Kuda Giri is a very pretty twenty-years-old wreck that requires a short swim from the reef to reach it. Well preserved and covered in soft & hard corals, there are lots of glass fish in the holds, and even a few lobsters are hiding in the wreck, with the occasional Napoleon wrasse. Lion fish, frog fish, leaf fish and stone fish are a common sight here... if you can spot them !!! The reef itself is pretty nice, with overhangs ans swim-through, nice soft & hard corals and loads of reef fish and big jack fish on the prowl. Description: Wreck / reef Depth: 4 - 30m Visibility: 15-30m Rating: ****
The thila starts with a flat top around 14m and goes down to a sandy bottom at 25 - 30m. Nice soft coral can be found inside the caves/overhangs along the wall of the thila. White tip sharks, eagle rays and turtles are a common sight here. With an outgoing current, a funnel effect is created, flushing away the organic matter from the inside of the atoll. This is when mantas take the chance to feed, and the east part of the thila is known as manta point. If the current is not really strong, there is less chance to see mantas, but the fish life is still very good. Description: Thila / drift Depth: 3 - 30m Visibility: 15- 30 Rating: ****
It's the house reef of our local uninhabited sand bank, right in front of Maafushi. We either start directly from the beach or from the boat's anchorage, in 5m of water. The bottom is a mix of sand and corals, separated from a nice wall studded with overhangs and swim-through, by an underwater dune (sandy slope) where garden eels are concentrated. You'll find the full array of reef fish there (groupers, lion fish, school of fusiliers, oriental sweet lips & snappers) plus some patrolling tunas and the occasional turtle.
In Dhivehi (the Maldivian language) “Miyaru” means shark, and “Faru” means reef... “Shark's Reef” it is, then, so I'm sure you'll guess what the main attraction is here! The outer reef starts around 5m and drops off to 30m+ quite vertically. The wall then eases closer to the entrance of the pass, which is marked by a step at 29m. Right at the corner, there is a long overhang around 23m, and this is the place where you'll have to (carefully) grab the reef to enjoy the show: white tip sharks and schools of eagle rays gliding in the incoming current right in front of you... After “letting go” of the reef, you'll drift into the atoll, along a coral bottom with sandy patches. Turtles, Napoleon wrasse, trigger fish, schools of snappers & oriental sweet lips can be found here. Description: Wall / channel / drift dive Depth: 5 - 30m Visibility: 15 - 30m Experience level: All level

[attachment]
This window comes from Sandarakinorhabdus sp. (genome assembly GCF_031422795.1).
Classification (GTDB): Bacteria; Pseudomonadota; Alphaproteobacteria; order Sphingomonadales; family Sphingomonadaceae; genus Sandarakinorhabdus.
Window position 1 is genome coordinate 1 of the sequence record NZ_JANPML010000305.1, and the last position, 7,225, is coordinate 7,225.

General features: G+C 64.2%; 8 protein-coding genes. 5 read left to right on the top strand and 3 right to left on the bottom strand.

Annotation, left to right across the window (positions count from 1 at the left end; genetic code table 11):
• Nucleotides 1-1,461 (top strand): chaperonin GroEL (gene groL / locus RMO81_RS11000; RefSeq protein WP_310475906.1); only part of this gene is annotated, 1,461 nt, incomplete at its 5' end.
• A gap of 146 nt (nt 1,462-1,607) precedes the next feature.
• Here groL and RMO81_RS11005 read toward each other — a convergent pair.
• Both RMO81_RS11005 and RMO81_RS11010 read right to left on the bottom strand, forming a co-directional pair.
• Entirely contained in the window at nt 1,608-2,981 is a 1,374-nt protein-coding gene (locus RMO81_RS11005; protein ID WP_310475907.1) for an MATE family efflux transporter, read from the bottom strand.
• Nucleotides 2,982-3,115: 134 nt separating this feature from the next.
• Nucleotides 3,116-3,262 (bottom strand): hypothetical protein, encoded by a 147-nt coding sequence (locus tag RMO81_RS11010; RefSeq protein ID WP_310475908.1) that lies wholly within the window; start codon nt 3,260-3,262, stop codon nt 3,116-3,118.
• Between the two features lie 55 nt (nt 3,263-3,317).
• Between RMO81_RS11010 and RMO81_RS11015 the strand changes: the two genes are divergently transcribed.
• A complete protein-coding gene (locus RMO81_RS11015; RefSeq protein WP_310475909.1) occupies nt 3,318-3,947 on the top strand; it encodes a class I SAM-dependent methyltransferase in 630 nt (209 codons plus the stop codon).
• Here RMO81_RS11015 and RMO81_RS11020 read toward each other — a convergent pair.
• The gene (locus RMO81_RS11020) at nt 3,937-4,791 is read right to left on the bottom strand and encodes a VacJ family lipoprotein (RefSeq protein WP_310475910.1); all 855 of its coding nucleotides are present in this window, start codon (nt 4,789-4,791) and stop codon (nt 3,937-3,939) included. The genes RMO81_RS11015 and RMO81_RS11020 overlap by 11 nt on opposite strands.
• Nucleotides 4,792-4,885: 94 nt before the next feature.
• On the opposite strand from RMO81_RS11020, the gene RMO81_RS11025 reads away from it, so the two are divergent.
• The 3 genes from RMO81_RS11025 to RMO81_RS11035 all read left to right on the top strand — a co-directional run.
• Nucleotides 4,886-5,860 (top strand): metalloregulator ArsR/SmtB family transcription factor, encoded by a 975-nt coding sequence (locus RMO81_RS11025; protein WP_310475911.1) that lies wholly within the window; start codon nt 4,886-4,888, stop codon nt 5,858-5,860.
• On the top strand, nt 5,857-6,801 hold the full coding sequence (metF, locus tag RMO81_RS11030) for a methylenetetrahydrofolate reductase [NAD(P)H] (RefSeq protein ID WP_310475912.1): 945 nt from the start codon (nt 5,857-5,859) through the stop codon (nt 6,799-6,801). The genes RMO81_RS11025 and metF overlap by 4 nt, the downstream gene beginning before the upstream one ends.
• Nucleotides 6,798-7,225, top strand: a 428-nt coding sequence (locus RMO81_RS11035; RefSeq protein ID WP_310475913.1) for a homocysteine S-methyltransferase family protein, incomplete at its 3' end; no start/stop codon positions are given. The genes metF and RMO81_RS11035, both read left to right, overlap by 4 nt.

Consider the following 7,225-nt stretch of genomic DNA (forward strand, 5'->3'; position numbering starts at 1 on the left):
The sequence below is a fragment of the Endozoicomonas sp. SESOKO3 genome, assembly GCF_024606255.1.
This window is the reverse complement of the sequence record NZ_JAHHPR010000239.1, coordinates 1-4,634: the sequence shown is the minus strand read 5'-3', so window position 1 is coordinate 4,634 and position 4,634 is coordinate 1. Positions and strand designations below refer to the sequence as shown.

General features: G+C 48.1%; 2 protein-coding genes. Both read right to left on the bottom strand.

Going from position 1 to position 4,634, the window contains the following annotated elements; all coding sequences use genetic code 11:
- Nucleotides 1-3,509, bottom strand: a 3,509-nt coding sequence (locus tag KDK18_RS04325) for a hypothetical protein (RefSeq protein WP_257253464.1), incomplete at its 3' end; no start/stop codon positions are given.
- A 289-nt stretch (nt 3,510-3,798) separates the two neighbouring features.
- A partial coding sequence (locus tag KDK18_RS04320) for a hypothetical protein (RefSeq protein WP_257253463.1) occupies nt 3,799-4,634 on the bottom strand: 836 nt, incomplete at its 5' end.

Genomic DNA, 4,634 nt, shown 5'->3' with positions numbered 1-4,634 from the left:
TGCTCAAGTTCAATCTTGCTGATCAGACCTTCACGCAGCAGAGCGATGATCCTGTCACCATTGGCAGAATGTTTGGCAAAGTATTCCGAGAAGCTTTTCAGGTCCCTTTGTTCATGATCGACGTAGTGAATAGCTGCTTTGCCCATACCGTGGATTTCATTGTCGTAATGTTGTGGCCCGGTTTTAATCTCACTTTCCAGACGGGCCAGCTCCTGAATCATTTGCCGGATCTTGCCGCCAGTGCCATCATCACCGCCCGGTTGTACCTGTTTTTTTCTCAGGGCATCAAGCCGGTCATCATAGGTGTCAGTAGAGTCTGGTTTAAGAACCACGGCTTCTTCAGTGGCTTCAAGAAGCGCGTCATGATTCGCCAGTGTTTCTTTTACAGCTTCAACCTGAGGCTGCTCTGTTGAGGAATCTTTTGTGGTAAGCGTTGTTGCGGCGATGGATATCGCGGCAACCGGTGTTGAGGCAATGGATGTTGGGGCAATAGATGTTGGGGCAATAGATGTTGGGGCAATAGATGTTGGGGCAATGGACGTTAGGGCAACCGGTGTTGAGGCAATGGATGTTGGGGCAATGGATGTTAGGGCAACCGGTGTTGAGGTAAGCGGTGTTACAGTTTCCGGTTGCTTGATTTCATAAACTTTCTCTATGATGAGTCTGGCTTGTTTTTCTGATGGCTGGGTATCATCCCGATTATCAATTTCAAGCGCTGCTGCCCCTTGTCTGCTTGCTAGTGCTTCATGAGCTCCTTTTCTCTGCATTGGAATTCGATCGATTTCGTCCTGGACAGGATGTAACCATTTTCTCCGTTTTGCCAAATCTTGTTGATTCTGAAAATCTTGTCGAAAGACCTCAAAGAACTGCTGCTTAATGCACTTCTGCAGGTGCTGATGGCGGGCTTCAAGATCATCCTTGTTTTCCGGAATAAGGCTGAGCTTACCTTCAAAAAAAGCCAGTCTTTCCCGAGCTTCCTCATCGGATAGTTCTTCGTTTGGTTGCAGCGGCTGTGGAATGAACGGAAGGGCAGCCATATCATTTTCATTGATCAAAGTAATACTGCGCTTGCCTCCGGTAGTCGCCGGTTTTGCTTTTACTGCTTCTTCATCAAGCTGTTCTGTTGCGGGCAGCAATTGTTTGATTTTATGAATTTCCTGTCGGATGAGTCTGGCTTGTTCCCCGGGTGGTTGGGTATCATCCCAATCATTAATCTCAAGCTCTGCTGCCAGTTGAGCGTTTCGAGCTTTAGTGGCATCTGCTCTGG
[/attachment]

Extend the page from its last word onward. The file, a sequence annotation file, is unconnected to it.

It's a marine protected area precisely because of the population of grey reef and white tip sharks that it supports. The dive starts on the south side of the channel and then sinking down to the edge of the pass “step” around 30m. Here is the spot to check out for sharks, rays and Napoleon wrasse that cruise by in the blue just off the reef wall. After a few minutes of taking in the action, you will be led around the corner with the wall on your left shoulder. There are a series of overhangs and caves sheltering marbled groupers and soldier fish and one particularly large cave is to be explored as it is festooned with colourful sponges. Your dive here is likely to end by enjoying the drift through a narrow canyon that splits into the channel at about 15m, before continuing to go with the flow into the shallows. There is another area here which is more or less a dive site in its own right - the north side of the channel. Here there is a thila which rises up to 12m from around 30m. The walls are covered in soft corals and hard corals and provide shelter for an impressive range of marine creatures including moray eels, octopus and lion fish. Description: Wall / drift dive / Thila Depth: 5 - 30m Visibility: 15 - 30m Surface conditions: Usually calm, can be choppy. Current can be strong. Experience level: Intermediate to advanced Number of dive sites: 2 Diving season: All year round